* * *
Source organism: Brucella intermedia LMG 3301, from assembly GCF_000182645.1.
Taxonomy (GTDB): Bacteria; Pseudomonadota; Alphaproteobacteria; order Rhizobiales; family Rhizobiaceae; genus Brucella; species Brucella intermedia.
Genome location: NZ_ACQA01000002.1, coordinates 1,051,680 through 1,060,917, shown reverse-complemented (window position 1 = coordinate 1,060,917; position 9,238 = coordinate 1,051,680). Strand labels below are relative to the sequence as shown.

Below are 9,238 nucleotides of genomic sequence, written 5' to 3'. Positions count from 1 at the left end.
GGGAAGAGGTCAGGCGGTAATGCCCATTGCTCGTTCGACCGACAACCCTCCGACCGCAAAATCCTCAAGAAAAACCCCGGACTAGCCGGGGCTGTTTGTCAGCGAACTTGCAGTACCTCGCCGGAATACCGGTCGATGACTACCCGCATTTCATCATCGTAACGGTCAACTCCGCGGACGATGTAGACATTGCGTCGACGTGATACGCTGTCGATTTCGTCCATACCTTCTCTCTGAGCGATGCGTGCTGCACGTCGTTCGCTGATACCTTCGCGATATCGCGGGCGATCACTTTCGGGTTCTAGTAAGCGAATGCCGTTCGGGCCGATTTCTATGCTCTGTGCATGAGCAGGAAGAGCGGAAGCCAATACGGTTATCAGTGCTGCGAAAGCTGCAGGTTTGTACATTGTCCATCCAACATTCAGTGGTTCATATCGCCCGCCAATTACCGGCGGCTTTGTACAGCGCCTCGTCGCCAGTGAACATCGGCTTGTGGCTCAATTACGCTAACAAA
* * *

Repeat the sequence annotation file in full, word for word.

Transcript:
Source organism: Brucella intermedia LMG 3301, from assembly GCF_000182645.1.
Taxonomy (GTDB): Bacteria; Pseudomonadota; Alphaproteobacteria; order Rhizobiales; family Rhizobiaceae; genus Brucella; species Brucella intermedia.
Genome location: NZ_ACQA01000002.1, coordinates 1,051,680 through 1,060,917, shown reverse-complemented (window position 1 = coordinate 1,060,917; position 9,238 = coordinate 1,051,680). Strand labels below are relative to the sequence as shown.

Below are 9,238 nucleotides of genomic sequence, written 5' to 3'. Positions count from 1 at the left end.
GGGAAGAGGTCAGGCGGTAATGCCCATTGCTCGTTCGACCGACAACCCTCCGACCGCAAAATCCTCAAGAAAAACCCCGGACTAGCCGGGGCTGTTTGTCAGCGAACTTGCAGTACCTCGCCGGAATACCGGTCGATGACTACCCGCATTTCATCATCGTAACGGTCAACTCCGCGGACGATGTAGACATTGCGTCGACGTGATACGCTGTCGATTTCGTCCATACCTTCTCTCTGAGCGATGCGTGCTGCACGTCGTTCGCTGATACCTTCGCGATATCGCGGGCGATCACTTTCGGGTTCTAGTAAGCGAATGCCGTTCGGGCCGATTTCTATGCTCTGTGCATGAGCAGGAAGAGCGGAAGCCAATACGGTTATCAGTGCTGCGAAAGCTGCAGGTTTGTACATTGTCCATCCAACATTCAGTGGTTCATATCGCCCGCCAATTACCGGCGGCTTTGTACAGCGCCTCGTCGCCAGTGAACATCGGCTTGTGGCTCAATTACGCTAACAAA